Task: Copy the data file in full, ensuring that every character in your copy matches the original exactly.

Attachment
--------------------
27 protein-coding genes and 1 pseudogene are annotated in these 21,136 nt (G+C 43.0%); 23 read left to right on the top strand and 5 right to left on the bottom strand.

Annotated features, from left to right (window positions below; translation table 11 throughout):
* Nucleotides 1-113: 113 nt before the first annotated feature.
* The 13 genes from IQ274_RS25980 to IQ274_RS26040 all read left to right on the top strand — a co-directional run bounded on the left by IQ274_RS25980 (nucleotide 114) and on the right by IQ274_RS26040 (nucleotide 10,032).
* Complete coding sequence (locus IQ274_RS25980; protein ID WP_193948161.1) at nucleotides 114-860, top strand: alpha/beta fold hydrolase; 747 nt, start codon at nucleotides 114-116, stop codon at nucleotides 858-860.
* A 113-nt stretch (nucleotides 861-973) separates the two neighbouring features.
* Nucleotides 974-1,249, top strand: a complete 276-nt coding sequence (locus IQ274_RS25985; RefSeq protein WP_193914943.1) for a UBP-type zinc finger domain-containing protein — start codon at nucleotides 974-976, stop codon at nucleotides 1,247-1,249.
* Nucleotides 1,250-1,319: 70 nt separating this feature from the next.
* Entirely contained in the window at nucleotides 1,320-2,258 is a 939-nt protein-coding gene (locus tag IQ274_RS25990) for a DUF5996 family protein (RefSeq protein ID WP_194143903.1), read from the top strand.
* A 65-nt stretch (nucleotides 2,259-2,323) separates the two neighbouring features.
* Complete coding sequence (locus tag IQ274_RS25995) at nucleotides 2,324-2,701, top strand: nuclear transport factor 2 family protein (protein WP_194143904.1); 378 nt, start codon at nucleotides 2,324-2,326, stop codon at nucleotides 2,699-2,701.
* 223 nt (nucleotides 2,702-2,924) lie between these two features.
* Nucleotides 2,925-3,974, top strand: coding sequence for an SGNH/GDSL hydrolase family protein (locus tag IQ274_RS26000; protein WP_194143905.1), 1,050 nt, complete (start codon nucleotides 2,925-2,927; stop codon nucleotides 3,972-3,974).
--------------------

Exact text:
27 protein-coding genes and 1 pseudogene are annotated in these 21,136 nt (G+C 43.0%); 23 read left to right on the top strand and 5 right to left on the bottom strand.

Annotated features, from left to right (window positions below; translation table 11 throughout):
* Nucleotides 1-113: 113 nt before the first annotated feature.
* The 13 genes from IQ274_RS25980 to IQ274_RS26040 all read left to right on the top strand — a co-directional run bounded on the left by IQ274_RS25980 (nucleotide 114) and on the right by IQ274_RS26040 (nucleotide 10,032).
* Complete coding sequence (locus IQ274_RS25980; protein ID WP_193948161.1) at nucleotides 114-860, top strand: alpha/beta fold hydrolase; 747 nt, start codon at nucleotides 114-116, stop codon at nucleotides 858-860.
* A 113-nt stretch (nucleotides 861-973) separates the two neighbouring features.
* Nucleotides 974-1,249, top strand: a complete 276-nt coding sequence (locus IQ274_RS25985; RefSeq protein WP_193914943.1) for a UBP-type zinc finger domain-containing protein — start codon at nucleotides 974-976, stop codon at nucleotides 1,247-1,249.
* Nucleotides 1,250-1,319: 70 nt separating this feature from the next.
* Entirely contained in the window at nucleotides 1,320-2,258 is a 939-nt protein-coding gene (locus tag IQ274_RS25990) for a DUF5996 family protein (RefSeq protein ID WP_194143903.1), read from the top strand.
* A 65-nt stretch (nucleotides 2,259-2,323) separates the two neighbouring features.
* Complete coding sequence (locus tag IQ274_RS25995) at nucleotides 2,324-2,701, top strand: nuclear transport factor 2 family protein (protein WP_194143904.1); 378 nt, start codon at nucleotides 2,324-2,326, stop codon at nucleotides 2,699-2,701.
* 223 nt (nucleotides 2,702-2,924) lie between these two features.
* Nucleotides 2,925-3,974, top strand: coding sequence for an SGNH/GDSL hydrolase family protein (locus tag IQ274_RS26000; protein WP_194143905.1), 1,050 nt, complete (start codon nucleotides 2,925-2,927; stop codon nucleotides 3,972-3,974).